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Dealing with eminent domain

Author

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  • Kitchens, Carl
  • Roomets, Alex

Abstract

In light of the U.S. Supreme Court’s recent decision, Kelo vs. New London, there has been a renewed interest in problems dealing with the acquisition of perfectly-complementary inputs, specifically in the context of land assembly and eminent domain. Using a sequential-Nash-bargaining model we examine a scenario where a buyer can purchase N identical properties from N queued sellers. We examine the scenario with respect to two bargaining processes, (i) where each contingent price must be agreed upon by buyer and seller, (ii) where the buyer has an additional option to execute a transaction at a predetermined price for a fee. Using the first mechanism, theory predicts, given equal bargaining weights, that sellers who are later in the queue will receive lower prices. Using the second mechanism, theory predicts that prices should be equal when sellers have equal bargaining weight. We experimentally test these predictions and find evidence that welfare is maximized in both treatments, and that price predictions in the second protocol align with the theory.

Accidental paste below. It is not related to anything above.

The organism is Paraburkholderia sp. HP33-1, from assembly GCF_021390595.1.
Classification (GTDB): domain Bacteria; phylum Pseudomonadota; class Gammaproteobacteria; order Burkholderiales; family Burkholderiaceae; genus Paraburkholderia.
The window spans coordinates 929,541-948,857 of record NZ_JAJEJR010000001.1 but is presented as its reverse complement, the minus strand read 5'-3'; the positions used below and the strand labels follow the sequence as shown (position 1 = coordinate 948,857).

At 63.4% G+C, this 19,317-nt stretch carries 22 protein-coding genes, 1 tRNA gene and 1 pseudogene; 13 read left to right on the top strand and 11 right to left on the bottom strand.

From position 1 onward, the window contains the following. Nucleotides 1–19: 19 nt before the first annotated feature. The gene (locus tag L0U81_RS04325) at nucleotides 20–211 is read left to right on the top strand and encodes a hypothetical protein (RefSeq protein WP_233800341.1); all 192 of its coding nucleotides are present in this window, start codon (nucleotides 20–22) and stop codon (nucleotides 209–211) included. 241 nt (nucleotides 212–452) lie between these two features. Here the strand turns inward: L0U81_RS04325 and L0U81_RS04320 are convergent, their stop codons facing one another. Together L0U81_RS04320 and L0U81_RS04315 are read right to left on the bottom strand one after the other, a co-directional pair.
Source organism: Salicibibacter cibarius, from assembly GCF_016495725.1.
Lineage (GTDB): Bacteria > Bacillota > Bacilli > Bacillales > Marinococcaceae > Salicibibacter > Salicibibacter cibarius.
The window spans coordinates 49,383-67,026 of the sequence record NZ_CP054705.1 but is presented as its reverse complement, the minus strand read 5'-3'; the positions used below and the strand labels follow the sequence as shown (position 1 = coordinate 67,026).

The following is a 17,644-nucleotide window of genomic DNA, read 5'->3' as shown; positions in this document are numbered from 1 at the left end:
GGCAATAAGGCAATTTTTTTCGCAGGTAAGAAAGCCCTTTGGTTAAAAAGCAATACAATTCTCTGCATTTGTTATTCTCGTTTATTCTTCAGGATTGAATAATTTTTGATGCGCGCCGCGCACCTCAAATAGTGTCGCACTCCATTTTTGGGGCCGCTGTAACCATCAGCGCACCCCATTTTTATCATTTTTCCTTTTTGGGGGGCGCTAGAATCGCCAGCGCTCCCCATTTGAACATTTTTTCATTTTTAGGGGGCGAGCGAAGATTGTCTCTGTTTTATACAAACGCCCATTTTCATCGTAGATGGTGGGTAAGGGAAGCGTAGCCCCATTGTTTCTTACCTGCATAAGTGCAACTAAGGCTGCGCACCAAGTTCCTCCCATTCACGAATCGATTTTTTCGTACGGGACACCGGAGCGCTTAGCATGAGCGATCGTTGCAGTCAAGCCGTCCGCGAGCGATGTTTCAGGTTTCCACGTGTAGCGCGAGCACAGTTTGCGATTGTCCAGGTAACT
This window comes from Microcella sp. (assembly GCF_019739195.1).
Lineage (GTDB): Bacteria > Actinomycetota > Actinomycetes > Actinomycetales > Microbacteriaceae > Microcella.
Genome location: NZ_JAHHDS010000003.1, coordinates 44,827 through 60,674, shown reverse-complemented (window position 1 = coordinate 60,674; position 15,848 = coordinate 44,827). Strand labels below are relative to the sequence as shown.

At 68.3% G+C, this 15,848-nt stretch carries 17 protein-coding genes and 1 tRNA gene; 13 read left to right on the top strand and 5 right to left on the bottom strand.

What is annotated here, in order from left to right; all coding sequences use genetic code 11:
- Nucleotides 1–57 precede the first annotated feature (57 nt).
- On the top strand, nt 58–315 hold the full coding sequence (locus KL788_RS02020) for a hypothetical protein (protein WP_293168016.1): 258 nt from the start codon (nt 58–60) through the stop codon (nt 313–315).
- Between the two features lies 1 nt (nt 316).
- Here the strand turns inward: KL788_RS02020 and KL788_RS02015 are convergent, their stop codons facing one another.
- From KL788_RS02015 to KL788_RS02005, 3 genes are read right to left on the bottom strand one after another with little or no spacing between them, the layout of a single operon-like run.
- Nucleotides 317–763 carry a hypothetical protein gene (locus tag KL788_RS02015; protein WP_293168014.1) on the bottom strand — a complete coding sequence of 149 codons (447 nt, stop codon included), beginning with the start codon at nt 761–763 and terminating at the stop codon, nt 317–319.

Suggested Citation

  • Kitchens, Carl & Roomets, Alex, 2015. "Dealing with eminent domain," Journal of Behavioral and Experimental Economics (formerly The Journal of Socio-Economics), Elsevier, vol. 54(C), pages 22-31.
  • Handle: RePEc:eee:soceco:v:54:y:2015:i:c:p:22-31
    DOI: 10.1016/j.socec.2014.11.004
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    References listed on IDEAS

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    Cited by:

    1. López Edward J. & Clark J.R., 2013. "The Problem with the Holdout Problem," Review of Law & Economics, De Gruyter, vol. 9(2), pages 151-167, September.
    2. Carl Kitchens, 2014. "The use of eminent domain in land assembly: The case of the Tennessee Valley Authority," Public Choice, Springer, vol. 160(3), pages 455-466, September.

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